Holy Thursday 2018: Carrying Within, the Dark and Light
In John 13:1-15, Jesus gives the disciples the heart of his mission. He shows them that they must learn how to receive his love by allowing him to wash their feet. This very human and tender act shows us still that we must allow Jesus to love us and to teach us how to serve other people in the messiness and confusion of life.
I always find it fascinating that in John’s account on Holy Thursday, he does not mention the Eucharist. This is the gospel of deep theological reflection and we would expect high interpretation of what the bread and wine becoming his Body and Blood would mean for us. John’s gospel does not even mention bread and wine. Instead, foot washing becomes a deeply moving and compassionate act, an act of his Real Presence. The meaning of this gesture is broad and even in our day and time; the holy action becomes a rich source of reflection.
What does it mean for us to wash feet from Jesus’ command? We learn to care for an infant and to wash his or hers body out of love. We learn to wash the body of a grandparent or spouse who is ill or dying, surely with love and tenderness. We wipe the nose of our kindergartener on his first day of school from the love we have for him in his nervousness. We bathe our teen with cancer. We care for people in nursing homes and hospitals, in daycare centers and in our own homes.
Jesus asks of us to step out of our patterns of comfort and familiarity. He asks of us to bend down to serve those who are trapped by our prejudice. He asks of us to go another mile for our children who are trafficked. He begs us to reach out to people whose disease we think comes from their weakness, like drug and alcohol addiction. He invites us with profound tenderness to wash feet of people we do not know or even people we do not get along with or people who have hurt us. He asks of us to cleanse the feet and heal the lives of prisoners and orphans, of widows and people marginalized by economics, race and language.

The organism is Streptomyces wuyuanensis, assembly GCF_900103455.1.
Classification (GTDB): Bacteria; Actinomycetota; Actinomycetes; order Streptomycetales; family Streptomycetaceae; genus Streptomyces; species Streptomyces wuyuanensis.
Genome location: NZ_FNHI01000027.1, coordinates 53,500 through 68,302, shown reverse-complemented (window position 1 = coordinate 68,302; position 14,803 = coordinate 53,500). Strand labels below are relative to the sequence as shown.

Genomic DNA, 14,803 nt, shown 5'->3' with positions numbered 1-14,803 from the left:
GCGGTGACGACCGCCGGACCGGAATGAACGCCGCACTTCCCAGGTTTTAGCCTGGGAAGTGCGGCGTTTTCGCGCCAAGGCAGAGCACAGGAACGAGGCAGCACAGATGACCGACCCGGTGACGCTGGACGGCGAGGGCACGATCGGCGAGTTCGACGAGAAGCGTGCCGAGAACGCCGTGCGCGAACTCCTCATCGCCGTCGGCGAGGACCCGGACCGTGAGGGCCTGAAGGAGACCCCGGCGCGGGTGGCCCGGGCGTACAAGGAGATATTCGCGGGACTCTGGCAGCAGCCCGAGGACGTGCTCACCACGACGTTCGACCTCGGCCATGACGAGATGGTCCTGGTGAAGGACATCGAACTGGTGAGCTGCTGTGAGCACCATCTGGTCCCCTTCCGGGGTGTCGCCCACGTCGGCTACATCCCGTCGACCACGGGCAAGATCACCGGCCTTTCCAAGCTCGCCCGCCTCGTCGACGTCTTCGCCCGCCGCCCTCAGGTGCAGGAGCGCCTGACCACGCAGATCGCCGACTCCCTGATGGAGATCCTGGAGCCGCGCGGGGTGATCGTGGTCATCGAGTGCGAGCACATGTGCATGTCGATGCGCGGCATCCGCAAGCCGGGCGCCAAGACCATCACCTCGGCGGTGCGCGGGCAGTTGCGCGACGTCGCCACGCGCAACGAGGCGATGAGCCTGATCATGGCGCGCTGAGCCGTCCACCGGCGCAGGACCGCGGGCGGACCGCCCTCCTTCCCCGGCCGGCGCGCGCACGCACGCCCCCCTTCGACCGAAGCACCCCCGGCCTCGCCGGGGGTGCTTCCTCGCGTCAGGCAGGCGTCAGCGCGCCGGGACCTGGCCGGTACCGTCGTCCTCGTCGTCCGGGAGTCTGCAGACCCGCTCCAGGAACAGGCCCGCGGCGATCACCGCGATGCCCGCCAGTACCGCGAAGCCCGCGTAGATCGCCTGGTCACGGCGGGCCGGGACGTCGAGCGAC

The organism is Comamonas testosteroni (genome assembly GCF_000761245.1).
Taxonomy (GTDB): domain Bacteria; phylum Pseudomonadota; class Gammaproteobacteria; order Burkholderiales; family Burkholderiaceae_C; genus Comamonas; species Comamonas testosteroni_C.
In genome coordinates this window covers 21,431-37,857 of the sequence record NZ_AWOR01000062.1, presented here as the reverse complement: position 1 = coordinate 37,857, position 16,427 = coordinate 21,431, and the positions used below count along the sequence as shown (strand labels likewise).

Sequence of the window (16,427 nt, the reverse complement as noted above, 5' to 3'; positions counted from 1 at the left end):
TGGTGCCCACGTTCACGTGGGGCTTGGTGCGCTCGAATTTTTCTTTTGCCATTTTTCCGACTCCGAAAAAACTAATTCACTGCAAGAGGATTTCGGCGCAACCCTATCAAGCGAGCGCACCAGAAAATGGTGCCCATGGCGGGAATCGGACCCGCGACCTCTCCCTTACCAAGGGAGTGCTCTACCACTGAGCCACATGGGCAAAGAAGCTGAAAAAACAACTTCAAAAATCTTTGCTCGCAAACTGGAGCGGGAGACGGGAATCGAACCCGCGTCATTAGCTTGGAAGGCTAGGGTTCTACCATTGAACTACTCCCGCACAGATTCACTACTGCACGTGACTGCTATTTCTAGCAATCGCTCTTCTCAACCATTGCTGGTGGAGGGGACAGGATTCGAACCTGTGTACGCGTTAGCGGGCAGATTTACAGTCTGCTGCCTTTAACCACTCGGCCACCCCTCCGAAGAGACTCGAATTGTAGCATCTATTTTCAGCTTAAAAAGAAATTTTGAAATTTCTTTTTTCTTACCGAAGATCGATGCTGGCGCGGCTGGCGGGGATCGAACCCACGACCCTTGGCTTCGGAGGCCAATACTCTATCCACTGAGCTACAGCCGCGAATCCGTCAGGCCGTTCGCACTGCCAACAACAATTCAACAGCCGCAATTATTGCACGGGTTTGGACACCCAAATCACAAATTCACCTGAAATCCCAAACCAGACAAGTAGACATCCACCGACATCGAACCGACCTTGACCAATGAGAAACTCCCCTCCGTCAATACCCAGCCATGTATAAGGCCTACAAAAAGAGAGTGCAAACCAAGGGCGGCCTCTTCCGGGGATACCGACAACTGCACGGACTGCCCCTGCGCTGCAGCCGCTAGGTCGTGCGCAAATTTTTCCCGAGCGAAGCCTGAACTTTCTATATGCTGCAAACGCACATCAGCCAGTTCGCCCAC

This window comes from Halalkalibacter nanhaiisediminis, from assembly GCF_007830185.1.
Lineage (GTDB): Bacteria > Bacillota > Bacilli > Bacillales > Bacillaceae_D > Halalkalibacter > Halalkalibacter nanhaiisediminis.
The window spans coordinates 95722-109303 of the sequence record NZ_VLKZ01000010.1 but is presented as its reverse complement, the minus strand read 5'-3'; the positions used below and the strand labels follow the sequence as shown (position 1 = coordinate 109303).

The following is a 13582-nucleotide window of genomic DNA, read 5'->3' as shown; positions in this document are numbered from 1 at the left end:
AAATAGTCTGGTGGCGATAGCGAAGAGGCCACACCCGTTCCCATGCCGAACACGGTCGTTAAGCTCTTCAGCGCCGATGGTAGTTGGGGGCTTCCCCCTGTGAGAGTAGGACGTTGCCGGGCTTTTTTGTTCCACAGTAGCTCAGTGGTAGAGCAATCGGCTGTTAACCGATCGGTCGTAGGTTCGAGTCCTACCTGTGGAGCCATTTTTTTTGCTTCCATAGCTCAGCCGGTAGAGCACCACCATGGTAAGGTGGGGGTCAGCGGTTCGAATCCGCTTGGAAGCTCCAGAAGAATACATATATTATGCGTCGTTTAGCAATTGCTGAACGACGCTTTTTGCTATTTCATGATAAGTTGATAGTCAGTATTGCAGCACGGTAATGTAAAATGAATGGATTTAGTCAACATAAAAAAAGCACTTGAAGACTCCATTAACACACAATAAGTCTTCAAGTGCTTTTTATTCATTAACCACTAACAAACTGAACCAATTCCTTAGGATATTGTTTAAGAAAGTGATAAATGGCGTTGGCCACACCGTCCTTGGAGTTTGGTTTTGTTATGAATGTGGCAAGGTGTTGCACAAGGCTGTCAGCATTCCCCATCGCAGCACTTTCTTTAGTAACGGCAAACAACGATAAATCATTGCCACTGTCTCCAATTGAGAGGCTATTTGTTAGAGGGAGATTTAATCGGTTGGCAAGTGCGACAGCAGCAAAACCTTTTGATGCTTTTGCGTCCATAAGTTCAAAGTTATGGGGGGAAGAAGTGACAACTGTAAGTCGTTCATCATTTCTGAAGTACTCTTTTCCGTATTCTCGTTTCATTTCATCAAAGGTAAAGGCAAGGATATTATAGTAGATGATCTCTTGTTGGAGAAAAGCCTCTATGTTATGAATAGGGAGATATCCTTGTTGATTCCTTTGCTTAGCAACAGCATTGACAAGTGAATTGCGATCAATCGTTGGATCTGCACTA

Foot washing is healing. It invites us into communion not separation. We cannot blame people for their dirty feet or the situations in which they find themselves. We cannot judge or bind. We are called to wash the immigrant and the elderly, the baby addicted to cocaine. We are challenged to wash the feet of our enemy. We are asked to walk in the shoes of a stranger, even when they do not have socks or shoes. Jesus invites us to wash when we would rather shun, to wash and dry when we would rather judge or condemn.
On Holy Thursday, we celebrate the Real Presence of Jesus at Eucharist and we remember him on the night before he died. This Real Presence is also demonstrated in the action of foot washing. This profound and tender act coming from Jesus is sacrament for us. His action binds us to love and this love calls for us to give love and service to other people.
Holy Thursday links Eucharist and justice, prayer and service. In this ancient Mass, I find my home this night.
Questions to consider:
How do you receive the love Jesus has for you? Can you accept his actions of tenderness toward you, his willingness to wash your feet with mercy and forgiveness?
Whose feet is Jesus asking you to wash? Whom is he asking you to forgive?
What does Holy Thursday mean for you? Can you sit with its many layers of meanings and find a home in Jesus actions of Eucharist and service?
How would you articulate the link of prayer and service in the Mass of the Lord’s Supper?